Albany grants Eric Adams only two years of mayoral control

And then there were two more.

Albany lawmakers have shortened an extension of control of the city’s public schools to just two years for Mayor Eric Adams under a new bill introduced on Tuesday.

The seemingly pro-teacher union bill adds new controls to the mayor’s powers — including expanding the Education Policy Committee, the city’s pseudo-school board, to a whopping 23 voting members next school year.

Gov. Kathy Hochul originally proposed a four-year extension of Adams’ mayoral control with no changes to school governance structures.

The bill goes hand in hand with a bill to reduce class sizes citywide to under 25 students per class with exceptions. The Post previously reported that such a bill could be tied into the passing of legislation to control mayors.

New York Gov. Kathy Hochul
New York Gov. Kathy Hochul originally introduced a four-year extension.

Under the proposal, five of the PEP officers would continue to be appointed by district presidents.

Another five members, one from each district, would be elected by the parent-led Presidents of the Community Education Council to represent the interests of local families.

To retain the mayor’s supermajority, Adams would add 13 members to the board — out of nine, the current composition. Four of those members would have to be parents of public school students, including children with disabilities or English learners.

The bill comes with legislation to limit classroom size in New York City to 25 students or fewer.
Matthew McDermott
New York Mayor Eric Adams
The law would prevent New York City Mayor Eric Adams from firing members of the Education Policy Panel who vote against him.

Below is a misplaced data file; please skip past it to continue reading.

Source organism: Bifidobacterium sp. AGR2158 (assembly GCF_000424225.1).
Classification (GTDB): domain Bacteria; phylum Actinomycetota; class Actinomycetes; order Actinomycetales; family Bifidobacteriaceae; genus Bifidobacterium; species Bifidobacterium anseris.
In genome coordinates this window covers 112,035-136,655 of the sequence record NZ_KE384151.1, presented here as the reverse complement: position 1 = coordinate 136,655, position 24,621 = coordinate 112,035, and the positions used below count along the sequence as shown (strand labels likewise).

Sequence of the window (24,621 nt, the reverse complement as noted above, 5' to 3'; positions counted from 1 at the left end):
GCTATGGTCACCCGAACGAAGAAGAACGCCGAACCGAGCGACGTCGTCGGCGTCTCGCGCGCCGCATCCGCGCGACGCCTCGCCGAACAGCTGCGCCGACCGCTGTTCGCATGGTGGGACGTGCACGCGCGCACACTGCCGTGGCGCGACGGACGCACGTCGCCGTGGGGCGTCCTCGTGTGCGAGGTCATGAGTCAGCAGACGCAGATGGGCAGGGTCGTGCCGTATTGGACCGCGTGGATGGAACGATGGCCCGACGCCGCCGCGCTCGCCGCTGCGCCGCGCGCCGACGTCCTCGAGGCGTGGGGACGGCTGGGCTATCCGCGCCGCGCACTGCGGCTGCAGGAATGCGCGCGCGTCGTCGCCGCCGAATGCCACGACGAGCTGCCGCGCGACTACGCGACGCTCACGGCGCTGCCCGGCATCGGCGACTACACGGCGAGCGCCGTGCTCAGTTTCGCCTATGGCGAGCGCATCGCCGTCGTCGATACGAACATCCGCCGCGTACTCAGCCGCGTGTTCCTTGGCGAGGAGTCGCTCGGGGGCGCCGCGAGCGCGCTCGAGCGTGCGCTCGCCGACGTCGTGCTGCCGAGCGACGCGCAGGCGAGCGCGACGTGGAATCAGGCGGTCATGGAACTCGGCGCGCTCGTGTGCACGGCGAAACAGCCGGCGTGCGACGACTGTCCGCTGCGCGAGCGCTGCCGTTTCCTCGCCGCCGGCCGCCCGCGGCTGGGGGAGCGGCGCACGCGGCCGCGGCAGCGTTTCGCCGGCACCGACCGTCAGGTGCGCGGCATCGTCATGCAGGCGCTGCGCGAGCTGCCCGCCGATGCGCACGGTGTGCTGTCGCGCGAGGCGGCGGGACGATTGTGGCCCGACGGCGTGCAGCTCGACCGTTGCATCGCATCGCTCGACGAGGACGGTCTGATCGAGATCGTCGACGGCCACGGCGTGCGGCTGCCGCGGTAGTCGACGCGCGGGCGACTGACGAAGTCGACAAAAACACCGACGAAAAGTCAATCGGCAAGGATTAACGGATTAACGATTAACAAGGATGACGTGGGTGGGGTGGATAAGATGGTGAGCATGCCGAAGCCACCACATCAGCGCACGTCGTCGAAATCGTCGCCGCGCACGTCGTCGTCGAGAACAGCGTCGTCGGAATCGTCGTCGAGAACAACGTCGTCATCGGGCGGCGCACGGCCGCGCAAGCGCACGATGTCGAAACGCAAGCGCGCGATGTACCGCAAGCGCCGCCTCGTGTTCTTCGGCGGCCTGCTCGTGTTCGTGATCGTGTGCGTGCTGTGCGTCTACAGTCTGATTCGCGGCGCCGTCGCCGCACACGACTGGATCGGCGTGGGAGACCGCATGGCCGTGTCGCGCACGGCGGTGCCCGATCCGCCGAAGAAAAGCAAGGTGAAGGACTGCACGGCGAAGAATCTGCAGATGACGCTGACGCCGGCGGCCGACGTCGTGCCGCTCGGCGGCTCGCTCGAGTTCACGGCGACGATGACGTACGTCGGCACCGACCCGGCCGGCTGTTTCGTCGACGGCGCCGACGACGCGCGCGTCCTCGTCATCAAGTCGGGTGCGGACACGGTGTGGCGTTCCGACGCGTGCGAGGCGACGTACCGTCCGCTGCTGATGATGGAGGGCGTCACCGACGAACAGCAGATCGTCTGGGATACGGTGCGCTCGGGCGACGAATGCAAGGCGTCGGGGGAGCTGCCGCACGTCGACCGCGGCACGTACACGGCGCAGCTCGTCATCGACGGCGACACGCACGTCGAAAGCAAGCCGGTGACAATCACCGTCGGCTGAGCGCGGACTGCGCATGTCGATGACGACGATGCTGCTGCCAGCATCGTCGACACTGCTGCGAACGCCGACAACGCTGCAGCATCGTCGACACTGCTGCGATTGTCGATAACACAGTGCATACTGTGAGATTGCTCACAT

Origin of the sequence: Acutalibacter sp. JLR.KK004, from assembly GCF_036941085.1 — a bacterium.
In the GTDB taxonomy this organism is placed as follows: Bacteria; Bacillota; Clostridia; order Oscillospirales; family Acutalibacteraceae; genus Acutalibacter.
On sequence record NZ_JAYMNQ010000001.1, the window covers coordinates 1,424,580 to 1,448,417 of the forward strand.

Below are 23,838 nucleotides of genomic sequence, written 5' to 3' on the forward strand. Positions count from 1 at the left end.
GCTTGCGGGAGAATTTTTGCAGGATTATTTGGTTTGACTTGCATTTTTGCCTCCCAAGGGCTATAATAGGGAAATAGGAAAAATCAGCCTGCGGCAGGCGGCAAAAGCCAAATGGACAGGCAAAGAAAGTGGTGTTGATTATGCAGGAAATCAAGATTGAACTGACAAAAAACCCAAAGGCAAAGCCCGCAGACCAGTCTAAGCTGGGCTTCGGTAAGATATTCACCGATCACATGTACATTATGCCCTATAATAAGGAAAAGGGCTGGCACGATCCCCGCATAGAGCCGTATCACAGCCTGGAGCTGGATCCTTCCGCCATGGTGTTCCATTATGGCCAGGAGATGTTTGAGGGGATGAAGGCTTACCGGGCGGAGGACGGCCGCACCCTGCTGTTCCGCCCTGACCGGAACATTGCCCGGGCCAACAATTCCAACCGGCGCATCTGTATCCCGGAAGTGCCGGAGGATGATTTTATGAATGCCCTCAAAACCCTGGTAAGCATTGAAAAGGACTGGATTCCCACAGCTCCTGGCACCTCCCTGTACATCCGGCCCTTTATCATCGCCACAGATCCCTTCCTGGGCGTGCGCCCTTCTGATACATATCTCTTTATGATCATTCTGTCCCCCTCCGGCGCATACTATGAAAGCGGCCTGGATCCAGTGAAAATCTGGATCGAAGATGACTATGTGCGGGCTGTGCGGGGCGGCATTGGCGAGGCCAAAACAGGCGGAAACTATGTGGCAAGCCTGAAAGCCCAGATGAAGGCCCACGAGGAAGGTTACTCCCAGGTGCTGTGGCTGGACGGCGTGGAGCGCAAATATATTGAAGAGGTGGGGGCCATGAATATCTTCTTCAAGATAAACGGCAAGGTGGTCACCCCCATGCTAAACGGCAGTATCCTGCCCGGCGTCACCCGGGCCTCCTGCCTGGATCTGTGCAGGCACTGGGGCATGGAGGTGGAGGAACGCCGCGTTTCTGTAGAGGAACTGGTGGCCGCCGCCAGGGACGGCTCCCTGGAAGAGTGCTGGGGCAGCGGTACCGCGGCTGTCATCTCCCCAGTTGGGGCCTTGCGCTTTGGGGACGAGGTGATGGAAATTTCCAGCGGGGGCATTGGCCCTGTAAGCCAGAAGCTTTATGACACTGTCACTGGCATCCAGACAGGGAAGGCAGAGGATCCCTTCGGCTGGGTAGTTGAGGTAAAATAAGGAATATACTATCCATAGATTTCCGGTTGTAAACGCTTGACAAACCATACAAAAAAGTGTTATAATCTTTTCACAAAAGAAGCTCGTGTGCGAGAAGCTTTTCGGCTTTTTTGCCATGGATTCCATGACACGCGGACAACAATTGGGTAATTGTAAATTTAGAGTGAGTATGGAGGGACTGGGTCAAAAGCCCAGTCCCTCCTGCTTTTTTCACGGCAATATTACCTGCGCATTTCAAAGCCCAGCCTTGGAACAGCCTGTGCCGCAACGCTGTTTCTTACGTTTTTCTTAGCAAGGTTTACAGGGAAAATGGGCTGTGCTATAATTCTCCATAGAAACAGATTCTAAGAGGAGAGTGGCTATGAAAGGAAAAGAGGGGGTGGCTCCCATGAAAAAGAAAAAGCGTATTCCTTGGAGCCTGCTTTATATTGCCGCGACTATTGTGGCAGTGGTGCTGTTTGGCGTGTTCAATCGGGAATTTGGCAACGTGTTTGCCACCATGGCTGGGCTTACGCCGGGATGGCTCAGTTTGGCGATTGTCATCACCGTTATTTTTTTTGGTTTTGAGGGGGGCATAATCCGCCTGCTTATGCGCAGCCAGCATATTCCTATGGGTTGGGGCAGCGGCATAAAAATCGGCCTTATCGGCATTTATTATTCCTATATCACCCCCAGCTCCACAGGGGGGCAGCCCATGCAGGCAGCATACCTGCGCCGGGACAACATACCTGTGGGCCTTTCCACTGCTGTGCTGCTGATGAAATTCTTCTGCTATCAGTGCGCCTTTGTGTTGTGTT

Robert Mueller

The current PEP has slots for 15 members, all of which have yet to be filled during Adams’ tenure. The mayor made his final appointment earlier this month — just as an appointment to borough president had to step down from her responsibilities on the board.

Members are appointed for one-year terms, and the new bill includes language protecting them from being removed from their post for voting against the mayor or borough president who appointed them.

In previous governments, mayors had—and sometimes did—the power to remove appointments that had voted against their policies.

The changes also add the City Examiner, currently Brad Lander, as a non-voting member of the Board of Education.

Also under the bill, the chancellor is charged with establishing a process for parent-led council presidents to elect and remove members or fill vacancies in the PEP. Their terms begin in the summer for one-year terms.

Newly appointed and elected members must complete training on the management of city funds and the powers and responsibilities of the board. Albany grants Eric Adams only two years of mayoral control


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